Swedish News Blog

Help! My lung cancer is progressing after a great response on targeted therapy. Now what?

Howard L. (Jack) West, MD

Howard L. (Jack) West, MD
Medical Oncologist, Swedish Cancer Institute

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Is there a role for post-operative chemotherapy in early stage lung cancer?

Howard L. (Jack) West, MD

Howard L. (Jack) West, MD
Medical Oncologist, Swedish Cancer Institute

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Is there an age cap for chemotherapy?

Howard L. (Jack) West, MD

Howard L. (Jack) West, MD
Medical Oncologist, Swedish Cancer Institute

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Redefining Cancer: New Targets and New Treatments

Howard L. (Jack) West, MD

Howard L. (Jack) West, MD
Medical Oncologist, Swedish Cancer Institute

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Woman Donates Bells to Swedish Cancer Institute on the Issaquah Campus for Patients to Ring in Celebration of Treatment Milestones

Swedish News

ISSAQUAH, Nov. 1, 2012 - A Snoqualmie-area resident treated for her cancer at Swedish/ssaquah recently donated two large, wall-mounted bells to the Cancer Institute at that campus. Cancer patients who reach treatment milestones and/or finish their treatment can ring them as a way to signal and celebrate the momentous occassions. 

Swedish Foundation Raises $100 Million to Help Meet Increasing Demand for Regional Health-Care Services

Swedish News

SEATTLE, Oct. 26, 2012 – Swedish Medical Center's seven-year fund-raising initiative, called The Campaign for Swedish, has raised $103 million, exceeding its initial $100 million fund-raising goal in approximately five-and-a-half years. The Campaign, launched to help improve patient care and treatment options throughout the Swedish system, is the largest fund-raising effort undertaken by the private, non-profit health system to date.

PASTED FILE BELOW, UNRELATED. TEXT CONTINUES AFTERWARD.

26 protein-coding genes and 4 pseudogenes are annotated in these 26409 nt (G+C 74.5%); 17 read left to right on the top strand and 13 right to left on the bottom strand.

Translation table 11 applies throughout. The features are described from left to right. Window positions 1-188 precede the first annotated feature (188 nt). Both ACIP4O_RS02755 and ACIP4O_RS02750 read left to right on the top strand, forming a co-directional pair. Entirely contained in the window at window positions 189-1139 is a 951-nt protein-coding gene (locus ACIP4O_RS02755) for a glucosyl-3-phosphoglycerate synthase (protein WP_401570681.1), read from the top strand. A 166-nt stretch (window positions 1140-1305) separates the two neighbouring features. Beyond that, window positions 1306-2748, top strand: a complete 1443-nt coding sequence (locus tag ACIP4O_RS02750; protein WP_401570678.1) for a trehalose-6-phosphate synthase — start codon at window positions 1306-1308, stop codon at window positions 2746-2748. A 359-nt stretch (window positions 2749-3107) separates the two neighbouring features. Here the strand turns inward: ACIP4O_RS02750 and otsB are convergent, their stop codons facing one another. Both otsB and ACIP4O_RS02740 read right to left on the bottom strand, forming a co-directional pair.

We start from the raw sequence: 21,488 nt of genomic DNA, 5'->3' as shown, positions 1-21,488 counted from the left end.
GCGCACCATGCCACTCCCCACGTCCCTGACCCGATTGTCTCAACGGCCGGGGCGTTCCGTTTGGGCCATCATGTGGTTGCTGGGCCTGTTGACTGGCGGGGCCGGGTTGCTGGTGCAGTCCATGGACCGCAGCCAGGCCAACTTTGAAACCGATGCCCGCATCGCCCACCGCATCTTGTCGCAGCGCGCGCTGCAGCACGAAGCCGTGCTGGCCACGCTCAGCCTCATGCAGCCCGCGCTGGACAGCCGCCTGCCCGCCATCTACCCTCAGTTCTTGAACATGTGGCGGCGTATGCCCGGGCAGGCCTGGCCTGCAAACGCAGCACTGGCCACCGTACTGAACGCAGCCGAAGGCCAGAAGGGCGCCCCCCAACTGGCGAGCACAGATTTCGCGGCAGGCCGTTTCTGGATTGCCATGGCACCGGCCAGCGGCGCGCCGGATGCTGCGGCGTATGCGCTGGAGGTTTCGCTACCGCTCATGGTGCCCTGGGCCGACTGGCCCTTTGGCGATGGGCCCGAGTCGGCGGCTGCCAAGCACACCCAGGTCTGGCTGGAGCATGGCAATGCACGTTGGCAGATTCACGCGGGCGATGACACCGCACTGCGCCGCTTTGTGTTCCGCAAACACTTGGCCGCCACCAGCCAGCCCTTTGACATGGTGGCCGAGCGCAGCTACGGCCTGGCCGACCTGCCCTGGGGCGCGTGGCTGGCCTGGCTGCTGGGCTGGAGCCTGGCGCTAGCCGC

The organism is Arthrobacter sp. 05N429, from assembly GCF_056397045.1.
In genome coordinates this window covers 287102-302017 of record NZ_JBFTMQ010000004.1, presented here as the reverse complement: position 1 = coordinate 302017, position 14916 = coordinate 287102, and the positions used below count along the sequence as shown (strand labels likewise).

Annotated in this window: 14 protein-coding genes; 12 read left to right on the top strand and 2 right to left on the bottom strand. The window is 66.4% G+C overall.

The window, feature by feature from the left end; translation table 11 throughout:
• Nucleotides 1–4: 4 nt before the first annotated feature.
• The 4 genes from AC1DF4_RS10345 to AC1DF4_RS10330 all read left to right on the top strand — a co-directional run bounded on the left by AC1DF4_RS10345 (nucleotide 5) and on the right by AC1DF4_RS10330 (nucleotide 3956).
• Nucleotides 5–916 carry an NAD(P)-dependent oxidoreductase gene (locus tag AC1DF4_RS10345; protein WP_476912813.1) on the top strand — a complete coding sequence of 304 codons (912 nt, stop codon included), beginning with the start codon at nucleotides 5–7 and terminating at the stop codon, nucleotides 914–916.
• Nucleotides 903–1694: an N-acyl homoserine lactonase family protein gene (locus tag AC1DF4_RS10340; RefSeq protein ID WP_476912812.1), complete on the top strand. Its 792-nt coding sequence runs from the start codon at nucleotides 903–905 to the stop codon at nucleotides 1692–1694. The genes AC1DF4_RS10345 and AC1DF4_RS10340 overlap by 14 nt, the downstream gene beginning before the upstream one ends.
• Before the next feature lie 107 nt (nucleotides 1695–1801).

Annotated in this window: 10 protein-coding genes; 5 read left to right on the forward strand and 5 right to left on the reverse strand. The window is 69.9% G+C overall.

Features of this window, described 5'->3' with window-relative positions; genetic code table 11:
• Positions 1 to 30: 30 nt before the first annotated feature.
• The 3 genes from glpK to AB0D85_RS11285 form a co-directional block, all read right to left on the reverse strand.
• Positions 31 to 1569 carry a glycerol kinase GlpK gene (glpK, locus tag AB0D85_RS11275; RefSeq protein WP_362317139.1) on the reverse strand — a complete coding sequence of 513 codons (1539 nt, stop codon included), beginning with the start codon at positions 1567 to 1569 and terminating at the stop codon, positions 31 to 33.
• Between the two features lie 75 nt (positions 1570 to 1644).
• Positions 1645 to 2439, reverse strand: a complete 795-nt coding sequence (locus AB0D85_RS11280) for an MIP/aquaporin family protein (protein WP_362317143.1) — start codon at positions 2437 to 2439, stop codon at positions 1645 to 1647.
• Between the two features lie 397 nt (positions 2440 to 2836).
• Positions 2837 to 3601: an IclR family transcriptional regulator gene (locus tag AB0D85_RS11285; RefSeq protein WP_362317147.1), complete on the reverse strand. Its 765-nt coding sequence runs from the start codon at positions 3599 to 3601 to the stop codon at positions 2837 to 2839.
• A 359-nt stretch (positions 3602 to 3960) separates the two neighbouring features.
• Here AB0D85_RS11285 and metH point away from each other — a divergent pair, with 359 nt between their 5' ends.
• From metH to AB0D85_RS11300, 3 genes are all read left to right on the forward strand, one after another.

Are you or someone you know at risk for lung cancer and should you be screened?

Joelle Thirsk-Fathi, DNP

As lung cancer awareness month approaches us in November, we think about what lung cancer risk means to ourselves, friends, family members, and our patients. Many don’t know that lung cancer is the leading cause of cancer deaths in the U.S., far surpassing the rates of other cancers like breast, colon, and prostate.

What’s the risk of getting lung cancer?

The health risks from cigarette smoking are considerable and pose the largest risk for lung cancer; more than any other risk factors combined. Men who smoke are at 23 x the increased risk and women at 16 x the risk for lung cancer. This lung cancer risk is directly correlated with the concentration of (numbers of cigarettes smoked each day) X (number of years smoked).

Fortunately, the number of those who have quit smoking is growing, but sadly, more than half of all newly diagnosed lung cancers today are occurring in former smokers or non-smokers. People who have quit smoking remain at continued risk for lung cancer and there is also concern about lung cancer in second-hand smoke exposure.

The positive news on lung cancer is that two large multicenter research trials have been conducted in the past 12 years. The Swedish Cancer Institute was a major study site for one of these trials in association with Seattle Radiology. These trials have very clearly and consistently shown significant benefit in the early detection of lung cancer with low dose CT scan, reducing lung cancer mortality by 20%.

Who should be screened and how?

Understanding who is at risk for lung cancer is helpful but identifying...

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